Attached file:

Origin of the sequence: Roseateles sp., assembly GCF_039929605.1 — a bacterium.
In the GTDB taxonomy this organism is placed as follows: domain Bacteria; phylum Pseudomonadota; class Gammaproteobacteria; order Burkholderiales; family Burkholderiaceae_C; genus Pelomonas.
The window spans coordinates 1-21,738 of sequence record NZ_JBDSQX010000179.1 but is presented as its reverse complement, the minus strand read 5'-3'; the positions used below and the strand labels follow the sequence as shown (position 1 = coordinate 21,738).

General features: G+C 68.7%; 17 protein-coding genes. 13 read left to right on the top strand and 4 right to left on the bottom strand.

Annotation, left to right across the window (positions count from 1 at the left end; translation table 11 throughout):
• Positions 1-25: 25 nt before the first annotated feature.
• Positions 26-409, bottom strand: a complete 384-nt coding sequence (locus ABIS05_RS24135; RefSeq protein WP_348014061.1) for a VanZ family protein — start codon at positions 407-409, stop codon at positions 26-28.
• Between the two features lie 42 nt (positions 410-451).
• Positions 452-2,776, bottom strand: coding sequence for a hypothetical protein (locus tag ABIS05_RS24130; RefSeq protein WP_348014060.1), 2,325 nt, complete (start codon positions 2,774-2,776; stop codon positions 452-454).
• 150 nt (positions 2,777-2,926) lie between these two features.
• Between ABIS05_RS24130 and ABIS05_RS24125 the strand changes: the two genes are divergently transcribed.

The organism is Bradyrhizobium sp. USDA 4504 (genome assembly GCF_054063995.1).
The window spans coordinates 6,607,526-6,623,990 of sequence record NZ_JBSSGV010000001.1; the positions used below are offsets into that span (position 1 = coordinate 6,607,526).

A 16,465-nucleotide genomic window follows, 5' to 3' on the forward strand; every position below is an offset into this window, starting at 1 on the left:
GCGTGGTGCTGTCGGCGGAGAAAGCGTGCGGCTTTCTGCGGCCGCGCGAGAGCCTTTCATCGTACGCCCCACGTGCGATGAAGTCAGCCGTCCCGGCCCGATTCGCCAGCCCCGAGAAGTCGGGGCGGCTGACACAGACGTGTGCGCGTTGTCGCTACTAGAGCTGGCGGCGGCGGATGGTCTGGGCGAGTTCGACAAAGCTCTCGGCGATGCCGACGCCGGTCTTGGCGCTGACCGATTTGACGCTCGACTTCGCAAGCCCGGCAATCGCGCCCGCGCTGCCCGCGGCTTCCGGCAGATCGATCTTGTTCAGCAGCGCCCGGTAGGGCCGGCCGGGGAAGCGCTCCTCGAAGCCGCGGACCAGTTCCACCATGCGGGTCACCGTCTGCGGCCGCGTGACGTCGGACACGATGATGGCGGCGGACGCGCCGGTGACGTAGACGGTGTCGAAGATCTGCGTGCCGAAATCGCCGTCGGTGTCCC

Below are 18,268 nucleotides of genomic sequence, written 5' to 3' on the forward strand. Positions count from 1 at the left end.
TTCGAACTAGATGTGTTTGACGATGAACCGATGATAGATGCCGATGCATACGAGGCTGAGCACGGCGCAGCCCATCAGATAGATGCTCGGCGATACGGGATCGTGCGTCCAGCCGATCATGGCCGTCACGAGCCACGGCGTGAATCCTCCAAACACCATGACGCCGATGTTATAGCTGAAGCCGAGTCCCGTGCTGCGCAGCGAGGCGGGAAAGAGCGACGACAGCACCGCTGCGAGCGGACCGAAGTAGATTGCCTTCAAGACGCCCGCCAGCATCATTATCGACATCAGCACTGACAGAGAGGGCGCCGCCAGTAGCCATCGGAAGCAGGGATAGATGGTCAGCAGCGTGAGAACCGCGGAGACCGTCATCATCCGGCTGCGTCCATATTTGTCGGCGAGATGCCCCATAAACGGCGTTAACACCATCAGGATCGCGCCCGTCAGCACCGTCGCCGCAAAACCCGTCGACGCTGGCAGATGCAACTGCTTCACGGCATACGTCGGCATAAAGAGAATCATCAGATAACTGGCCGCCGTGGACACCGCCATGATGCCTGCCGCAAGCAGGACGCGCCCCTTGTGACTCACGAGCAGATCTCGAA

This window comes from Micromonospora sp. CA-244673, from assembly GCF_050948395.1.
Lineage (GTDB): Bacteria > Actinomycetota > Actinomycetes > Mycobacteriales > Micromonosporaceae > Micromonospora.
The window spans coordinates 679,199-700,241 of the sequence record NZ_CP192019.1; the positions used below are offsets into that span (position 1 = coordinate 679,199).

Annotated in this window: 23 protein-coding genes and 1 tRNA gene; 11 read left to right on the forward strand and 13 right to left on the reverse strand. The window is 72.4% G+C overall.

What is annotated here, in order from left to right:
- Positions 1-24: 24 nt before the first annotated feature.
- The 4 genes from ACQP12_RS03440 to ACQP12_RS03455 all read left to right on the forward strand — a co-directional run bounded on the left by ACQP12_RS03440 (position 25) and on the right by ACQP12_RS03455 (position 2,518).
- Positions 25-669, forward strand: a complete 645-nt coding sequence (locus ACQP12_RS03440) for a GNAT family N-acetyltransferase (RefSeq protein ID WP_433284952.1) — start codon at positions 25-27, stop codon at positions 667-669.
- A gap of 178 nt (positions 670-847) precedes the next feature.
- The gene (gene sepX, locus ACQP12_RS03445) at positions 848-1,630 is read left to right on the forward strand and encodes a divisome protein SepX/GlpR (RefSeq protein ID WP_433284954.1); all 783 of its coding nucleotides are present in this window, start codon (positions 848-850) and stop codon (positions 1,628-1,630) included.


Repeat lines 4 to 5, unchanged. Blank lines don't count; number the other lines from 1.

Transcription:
General features: G+C 68.7%; 17 protein-coding genes. 13 read left to right on the top strand and 4 right to left on the bottom strand.

Annotation, left to right across the window (positions count from 1 at the left end; translation table 11 throughout):